Video: Creating the Aluminum Wood Trim in the New Lexus RX

Discussion in 'Lexus Lounge' started by krew, Oct 29, 2015.

  1. krew
    krew Administrator
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    krew [​IMG]

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  2. Black Dynamite
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    Honestly, I really don't like this wood design. Burl Walnut is just fine with me. This is a swing and a miss with me.
    BD
     
  3. JFB
    JFB
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    Well, as long as Lexus completely stops using plastic "metal-effect" trim, I'll be happy. Did they not notice that the Germans have been using actual metal-coated trim for years now? Silver plastic is just not nice to touch and convinces no-one.
     
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  4. CIF
    CIF Premium Member
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    I'd be fine with that, as long as any metal trim is not used in any touch areas of the interior, or spots where glare can be a factor. Several real-world practical issues come into play here; many real metals are highly reflective, and due to their reflectiveness can exhibit strong glare and reflections while driving, which is annoying as well as dangerous. Also real metal on warm days gets really hot in an interior, and very cold in winter days, especially for those that live in cold climates. I've experienced all of these problems first-hand myself in some German competitors, as well as other Japanese vehicles. There's nothing luxurious about grabbing a metal interior door handle that's scorching hot during a hot day, or placing your hand on a door armrest, only to be startled by a scorching hot or ice cold piece of real metal touching your arm. Also living in a climate with strong sunlight, even with excellent sunglasses, I had a difficult time driving a competitor vehicle due to extreme glare and reflections occurring from the real metal trim in the vehicle, that was positioned very poorly in the interior in terms of sunlight angles.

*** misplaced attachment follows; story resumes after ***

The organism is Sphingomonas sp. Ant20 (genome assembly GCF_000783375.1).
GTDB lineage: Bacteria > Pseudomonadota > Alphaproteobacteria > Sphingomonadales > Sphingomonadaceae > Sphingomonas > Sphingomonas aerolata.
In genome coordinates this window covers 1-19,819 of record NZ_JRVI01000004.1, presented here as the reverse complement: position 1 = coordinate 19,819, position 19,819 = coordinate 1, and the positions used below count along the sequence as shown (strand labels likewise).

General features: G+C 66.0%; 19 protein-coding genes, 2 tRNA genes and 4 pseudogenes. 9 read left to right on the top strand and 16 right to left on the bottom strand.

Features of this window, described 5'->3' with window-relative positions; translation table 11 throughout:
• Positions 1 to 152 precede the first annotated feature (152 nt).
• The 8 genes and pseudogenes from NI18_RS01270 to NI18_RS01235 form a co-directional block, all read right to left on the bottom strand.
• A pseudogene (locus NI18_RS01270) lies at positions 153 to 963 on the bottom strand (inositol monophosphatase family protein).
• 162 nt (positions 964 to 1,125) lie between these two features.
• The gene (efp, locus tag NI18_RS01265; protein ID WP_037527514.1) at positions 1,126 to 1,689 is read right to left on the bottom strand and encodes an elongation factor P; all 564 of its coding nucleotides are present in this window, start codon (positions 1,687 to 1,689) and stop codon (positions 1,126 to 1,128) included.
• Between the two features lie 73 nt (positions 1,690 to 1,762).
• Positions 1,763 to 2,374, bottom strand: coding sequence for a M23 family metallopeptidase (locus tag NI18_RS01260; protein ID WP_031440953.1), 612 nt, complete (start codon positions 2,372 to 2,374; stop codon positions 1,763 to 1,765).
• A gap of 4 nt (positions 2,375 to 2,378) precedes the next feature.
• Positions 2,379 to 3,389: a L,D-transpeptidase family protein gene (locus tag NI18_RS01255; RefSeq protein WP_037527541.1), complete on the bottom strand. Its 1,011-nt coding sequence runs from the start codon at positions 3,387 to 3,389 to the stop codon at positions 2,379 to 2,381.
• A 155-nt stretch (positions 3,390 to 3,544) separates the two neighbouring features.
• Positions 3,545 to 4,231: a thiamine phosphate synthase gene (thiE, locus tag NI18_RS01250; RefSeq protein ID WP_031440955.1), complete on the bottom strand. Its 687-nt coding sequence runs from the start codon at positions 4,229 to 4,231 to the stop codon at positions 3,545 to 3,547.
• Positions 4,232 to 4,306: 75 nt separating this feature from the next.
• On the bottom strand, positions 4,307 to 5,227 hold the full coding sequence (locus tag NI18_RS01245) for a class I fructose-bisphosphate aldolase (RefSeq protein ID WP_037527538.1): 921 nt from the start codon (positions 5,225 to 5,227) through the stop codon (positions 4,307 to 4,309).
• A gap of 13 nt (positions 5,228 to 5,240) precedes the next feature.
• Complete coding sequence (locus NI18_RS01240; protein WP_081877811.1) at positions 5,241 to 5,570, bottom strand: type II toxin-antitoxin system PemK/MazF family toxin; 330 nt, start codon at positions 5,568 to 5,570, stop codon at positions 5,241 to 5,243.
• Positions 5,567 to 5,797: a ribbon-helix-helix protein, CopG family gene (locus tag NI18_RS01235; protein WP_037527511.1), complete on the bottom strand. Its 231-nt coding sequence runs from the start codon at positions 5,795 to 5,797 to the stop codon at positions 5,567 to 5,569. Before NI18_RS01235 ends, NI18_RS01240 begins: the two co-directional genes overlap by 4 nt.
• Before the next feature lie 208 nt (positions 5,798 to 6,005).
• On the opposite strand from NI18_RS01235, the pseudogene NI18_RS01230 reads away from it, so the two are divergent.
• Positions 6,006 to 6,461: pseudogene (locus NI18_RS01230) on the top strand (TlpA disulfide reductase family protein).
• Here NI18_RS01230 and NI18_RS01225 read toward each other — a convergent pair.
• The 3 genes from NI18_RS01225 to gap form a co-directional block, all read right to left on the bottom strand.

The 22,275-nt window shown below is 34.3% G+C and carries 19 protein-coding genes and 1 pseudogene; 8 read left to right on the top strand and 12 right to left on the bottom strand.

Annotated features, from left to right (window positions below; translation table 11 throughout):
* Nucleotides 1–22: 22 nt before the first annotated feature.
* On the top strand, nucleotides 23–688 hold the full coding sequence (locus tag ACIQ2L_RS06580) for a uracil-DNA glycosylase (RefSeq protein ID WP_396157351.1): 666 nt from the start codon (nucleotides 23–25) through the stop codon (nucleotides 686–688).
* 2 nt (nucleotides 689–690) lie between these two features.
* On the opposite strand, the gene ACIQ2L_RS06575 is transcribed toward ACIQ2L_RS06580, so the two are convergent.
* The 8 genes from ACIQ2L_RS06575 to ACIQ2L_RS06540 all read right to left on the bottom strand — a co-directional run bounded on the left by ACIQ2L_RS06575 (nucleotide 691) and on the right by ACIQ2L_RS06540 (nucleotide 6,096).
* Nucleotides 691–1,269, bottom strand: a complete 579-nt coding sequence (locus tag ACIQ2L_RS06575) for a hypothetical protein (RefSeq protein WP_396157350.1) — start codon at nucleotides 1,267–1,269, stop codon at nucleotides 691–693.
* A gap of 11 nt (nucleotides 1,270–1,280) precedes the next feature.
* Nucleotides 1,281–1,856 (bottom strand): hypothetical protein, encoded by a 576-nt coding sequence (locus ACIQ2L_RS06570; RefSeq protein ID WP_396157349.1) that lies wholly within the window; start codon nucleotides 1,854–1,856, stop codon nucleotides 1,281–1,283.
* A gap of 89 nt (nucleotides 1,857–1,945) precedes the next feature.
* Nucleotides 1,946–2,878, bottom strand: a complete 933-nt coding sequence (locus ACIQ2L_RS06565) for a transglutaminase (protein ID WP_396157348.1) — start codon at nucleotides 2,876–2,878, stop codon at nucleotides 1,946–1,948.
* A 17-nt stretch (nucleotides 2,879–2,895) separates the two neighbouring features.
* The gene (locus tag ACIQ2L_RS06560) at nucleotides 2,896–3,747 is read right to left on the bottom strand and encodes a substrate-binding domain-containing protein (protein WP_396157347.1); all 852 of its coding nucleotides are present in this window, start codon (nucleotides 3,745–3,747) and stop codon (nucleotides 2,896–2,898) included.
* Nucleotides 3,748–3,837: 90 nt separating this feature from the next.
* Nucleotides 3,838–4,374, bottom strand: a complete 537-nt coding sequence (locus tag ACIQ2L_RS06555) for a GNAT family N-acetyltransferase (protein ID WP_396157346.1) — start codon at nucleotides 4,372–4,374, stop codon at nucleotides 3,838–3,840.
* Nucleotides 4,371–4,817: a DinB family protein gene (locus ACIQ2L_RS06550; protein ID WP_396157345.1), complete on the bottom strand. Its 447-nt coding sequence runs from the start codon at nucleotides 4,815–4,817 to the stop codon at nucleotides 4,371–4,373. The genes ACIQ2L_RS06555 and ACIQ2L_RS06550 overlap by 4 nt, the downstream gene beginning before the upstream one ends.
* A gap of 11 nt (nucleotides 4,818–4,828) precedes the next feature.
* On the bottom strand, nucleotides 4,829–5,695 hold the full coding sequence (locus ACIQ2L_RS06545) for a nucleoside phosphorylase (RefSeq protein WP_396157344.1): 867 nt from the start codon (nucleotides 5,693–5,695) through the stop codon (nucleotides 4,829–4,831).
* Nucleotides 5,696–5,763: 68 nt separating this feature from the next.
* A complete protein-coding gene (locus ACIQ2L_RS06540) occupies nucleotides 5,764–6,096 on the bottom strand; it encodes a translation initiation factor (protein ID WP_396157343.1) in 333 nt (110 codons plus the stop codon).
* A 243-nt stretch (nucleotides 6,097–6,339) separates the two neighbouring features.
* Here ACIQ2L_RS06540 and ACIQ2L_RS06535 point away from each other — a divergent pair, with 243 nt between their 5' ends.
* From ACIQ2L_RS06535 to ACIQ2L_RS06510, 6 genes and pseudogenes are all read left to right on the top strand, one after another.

5. Dreski
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    Looks really good.
     
  6. Mohammed Taha
    Mohammed Taha Founding Member
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    I'm sure most interior designers would take those into consideration; form follows function. As for metal going hot or cold, have you forgotten that all cars use metallic seat belt buckle clips? I've been stung many times. Metal is usually not used because of a) contractions and expansions b) weight c) simplicity of molding plastic vs metal. However, using anodized aluminum, which is lighter, is better than painted plastic from a luxury perspective. Also, the contractions and expansions can be calculated and adjustments made to avoid disastrous effects.

    If I wanted fake metal plastic I would buy a cheaper car. However, I'm buying a Lexus therefore if something is meant to exhibit the characteristics of metal, it better be metal not painted plastic. Would you accept it if you went to a Michelin star restaurant, ordered crab and was served some simulated artificial garbage?
     
  7. CIF
    CIF Premium Member
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    Not to repeat myself, but again, I drove several German competitors (and a few lower-tier Japanese competitors to Lexus) and to varying degrees, many of the models exhibited the problems listed above. So clearly, those designers in those cars did not fully take into consideration all of the above aspects. Otherwise I would not have had the hassle I did driving those models. Sure, all cars use metal seat belt buckle clips, but not all luxury cars have the entire seat belt piece completely metal. It's usually a plastic surround which encircles the metal buckle. A few brands I believe may have all-metal surrounds.

    I won't pretend to know on what basis metal is or isn't used in luxury cars, aside from obvious parameters like cost, weight, contraction/expansion. I have heard anecdotally that in the past, Lexus has been very conservative about using large amounts of real metal in an interior, due to the problems above that I myself have observed.

    You misunderstand what I said. I am not against the idea of real metal itself. Obviously in a real luxury car I prefer real vs. fake materials. With that said, I would prefer real metal only if that brand has taken the extreme and utmost care to alleviate the above-observed issues. This is simply my personal view on it. Some may not agree of course. If the above-noted problems cannot be alleviated, then I would rather real metal not be used, rather an alternative material be used, preferably an alternative that is a real material itself.

    Finally, in my own humble opinion, I generally do not like metal trim in an interior, regardless of whether it's real or fake metal. I personally much prefer wood trim over metal trim, or simply any sort of soft-touch trim.